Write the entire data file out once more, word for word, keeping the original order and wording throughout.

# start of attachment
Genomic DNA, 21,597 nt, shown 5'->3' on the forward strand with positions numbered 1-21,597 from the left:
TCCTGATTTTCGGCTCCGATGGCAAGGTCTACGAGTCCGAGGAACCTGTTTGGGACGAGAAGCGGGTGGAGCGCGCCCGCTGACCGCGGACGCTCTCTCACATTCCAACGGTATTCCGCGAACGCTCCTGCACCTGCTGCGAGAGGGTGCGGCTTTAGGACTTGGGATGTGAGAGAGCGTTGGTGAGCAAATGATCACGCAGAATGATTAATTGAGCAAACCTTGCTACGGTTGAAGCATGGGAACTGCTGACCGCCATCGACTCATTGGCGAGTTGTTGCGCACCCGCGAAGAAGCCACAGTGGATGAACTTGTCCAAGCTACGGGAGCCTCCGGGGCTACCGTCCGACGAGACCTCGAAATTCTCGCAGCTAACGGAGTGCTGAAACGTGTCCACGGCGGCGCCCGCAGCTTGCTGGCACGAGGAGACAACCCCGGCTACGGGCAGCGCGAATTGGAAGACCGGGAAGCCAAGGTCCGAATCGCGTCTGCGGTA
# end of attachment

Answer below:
Genomic DNA, 21,597 nt, shown 5'->3' on the forward strand with positions numbered 1-21,597 from the left:
TCCTGATTTTCGGCTCCGATGGCAAGGTCTACGAGTCCGAGGAACCTGTTTGGGACGAGAAGCGGGTGGAGCGCGCCCGCTGACCGCGGACGCTCTCTCACATTCCAACGGTATTCCGCGAACGCTCCTGCACCTGCTGCGAGAGGGTGCGGCTTTAGGACTTGGGATGTGAGAGAGCGTTGGTGAGCAAATGATCACGCAGAATGATTAATTGAGCAAACCTTGCTACGGTTGAAGCATGGGAACTGCTGACCGCCATCGACTCATTGGCGAGTTGTTGCGCACCCGCGAAGAAGCCACAGTGGATGAACTTGTCCAAGCTACGGGAGCCTCCGGGGCTACCGTCCGACGAGACCTCGAAATTCTCGCAGCTAACGGAGTGCTGAAACGTGTCCACGGCGGCGCCCGCAGCTTGCTGGCACGAGGAGACAACCCCGGCTACGGGCAGCGCGAATTGGAAGACCGGGAAGCCAAGGTCCGAATCGCGTCTGCGGTA